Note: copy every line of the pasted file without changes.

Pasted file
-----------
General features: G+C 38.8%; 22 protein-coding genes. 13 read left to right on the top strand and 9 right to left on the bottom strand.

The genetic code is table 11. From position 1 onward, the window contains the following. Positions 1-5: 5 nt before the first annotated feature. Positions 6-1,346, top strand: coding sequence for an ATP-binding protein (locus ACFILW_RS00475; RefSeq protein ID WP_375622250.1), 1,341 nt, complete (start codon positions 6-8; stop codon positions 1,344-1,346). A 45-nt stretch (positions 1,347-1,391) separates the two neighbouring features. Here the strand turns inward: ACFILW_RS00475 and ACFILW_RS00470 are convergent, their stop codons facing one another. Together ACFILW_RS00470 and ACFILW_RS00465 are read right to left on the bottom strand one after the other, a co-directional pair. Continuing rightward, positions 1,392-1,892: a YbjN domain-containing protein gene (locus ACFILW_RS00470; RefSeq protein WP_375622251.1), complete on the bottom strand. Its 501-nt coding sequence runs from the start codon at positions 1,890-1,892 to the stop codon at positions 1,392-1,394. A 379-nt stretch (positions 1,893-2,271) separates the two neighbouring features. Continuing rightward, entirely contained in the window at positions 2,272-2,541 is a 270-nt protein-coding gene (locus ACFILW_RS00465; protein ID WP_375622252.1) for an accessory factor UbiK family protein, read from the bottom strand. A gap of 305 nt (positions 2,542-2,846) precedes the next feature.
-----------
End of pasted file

General features: G+C 38.8%; 22 protein-coding genes. 13 read left to right on the top strand and 9 right to left on the bottom strand.

The genetic code is table 11. From position 1 onward, the window contains the following. Positions 1-5: 5 nt before the first annotated feature. Positions 6-1,346, top strand: coding sequence for an ATP-binding protein (locus ACFILW_RS00475; RefSeq protein ID WP_375622250.1), 1,341 nt, complete (start codon positions 6-8; stop codon positions 1,344-1,346). A 45-nt stretch (positions 1,347-1,391) separates the two neighbouring features. Here the strand turns inward: ACFILW_RS00475 and ACFILW_RS00470 are convergent, their stop codons facing one another. Together ACFILW_RS00470 and ACFILW_RS00465 are read right to left on the bottom strand one after the other, a co-directional pair. Continuing rightward, positions 1,392-1,892: a YbjN domain-containing protein gene (locus ACFILW_RS00470; RefSeq protein WP_375622251.1), complete on the bottom strand. Its 501-nt coding sequence runs from the start codon at positions 1,890-1,892 to the stop codon at positions 1,392-1,394. A 379-nt stretch (positions 1,893-2,271) separates the two neighbouring features. Continuing rightward, entirely contained in the window at positions 2,272-2,541 is a 270-nt protein-coding gene (locus ACFILW_RS00465; protein ID WP_375622252.1) for an accessory factor UbiK family protein, read from the bottom strand. A gap of 305 nt (positions 2,542-2,846) precedes the next feature.